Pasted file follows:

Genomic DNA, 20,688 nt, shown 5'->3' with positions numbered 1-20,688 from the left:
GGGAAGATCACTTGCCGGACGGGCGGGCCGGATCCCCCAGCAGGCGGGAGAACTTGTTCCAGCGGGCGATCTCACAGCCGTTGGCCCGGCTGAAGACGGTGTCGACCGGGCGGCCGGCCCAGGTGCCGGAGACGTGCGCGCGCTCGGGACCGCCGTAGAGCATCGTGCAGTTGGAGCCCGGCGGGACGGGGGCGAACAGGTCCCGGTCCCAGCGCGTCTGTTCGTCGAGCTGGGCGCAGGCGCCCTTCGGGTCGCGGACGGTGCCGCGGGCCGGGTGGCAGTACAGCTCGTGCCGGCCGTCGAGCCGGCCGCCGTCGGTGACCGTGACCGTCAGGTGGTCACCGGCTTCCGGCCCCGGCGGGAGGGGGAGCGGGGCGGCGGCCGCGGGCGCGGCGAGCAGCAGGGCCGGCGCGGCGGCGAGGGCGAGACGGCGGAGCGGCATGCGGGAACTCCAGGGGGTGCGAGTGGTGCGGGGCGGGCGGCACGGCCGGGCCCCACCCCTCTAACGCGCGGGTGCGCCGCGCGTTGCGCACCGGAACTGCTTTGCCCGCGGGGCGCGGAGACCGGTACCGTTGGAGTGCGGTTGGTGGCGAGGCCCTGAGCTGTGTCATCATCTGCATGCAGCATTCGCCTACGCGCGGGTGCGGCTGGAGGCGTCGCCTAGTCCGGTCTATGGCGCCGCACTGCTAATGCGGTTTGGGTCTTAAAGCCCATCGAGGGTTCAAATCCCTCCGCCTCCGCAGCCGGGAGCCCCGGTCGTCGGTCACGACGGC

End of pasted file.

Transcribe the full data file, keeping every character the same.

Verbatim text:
Genomic DNA, 20,688 nt, shown 5'->3' with positions numbered 1-20,688 from the left:
GGGAAGATCACTTGCCGGACGGGCGGGCCGGATCCCCCAGCAGGCGGGAGAACTTGTTCCAGCGGGCGATCTCACAGCCGTTGGCCCGGCTGAAGACGGTGTCGACCGGGCGGCCGGCCCAGGTGCCGGAGACGTGCGCGCGCTCGGGACCGCCGTAGAGCATCGTGCAGTTGGAGCCCGGCGGGACGGGGGCGAACAGGTCCCGGTCCCAGCGCGTCTGTTCGTCGAGCTGGGCGCAGGCGCCCTTCGGGTCGCGGACGGTGCCGCGGGCCGGGTGGCAGTACAGCTCGTGCCGGCCGTCGAGCCGGCCGCCGTCGGTGACCGTGACCGTCAGGTGGTCACCGGCTTCCGGCCCCGGCGGGAGGGGGAGCGGGGCGGCGGCCGCGGGCGCGGCGAGCAGCAGGGCCGGCGCGGCGGCGAGGGCGAGACGGCGGAGCGGCATGCGGGAACTCCAGGGGGTGCGAGTGGTGCGGGGCGGGCGGCACGGCCGGGCCCCACCCCTCTAACGCGCGGGTGCGCCGCGCGTTGCGCACCGGAACTGCTTTGCCCGCGGGGCGCGGAGACCGGTACCGTTGGAGTGCGGTTGGTGGCGAGGCCCTGAGCTGTGTCATCATCTGCATGCAGCATTCGCCTACGCGCGGGTGCGGCTGGAGGCGTCGCCTAGTCCGGTCTATGGCGCCGCACTGCTAATGCGGTTTGGGTCTTAAAGCCCATCGAGGGTTCAAATCCCTCCGCCTCCGCAGCCGGGAGCCCCGGTCGTCGGTCACGACGGC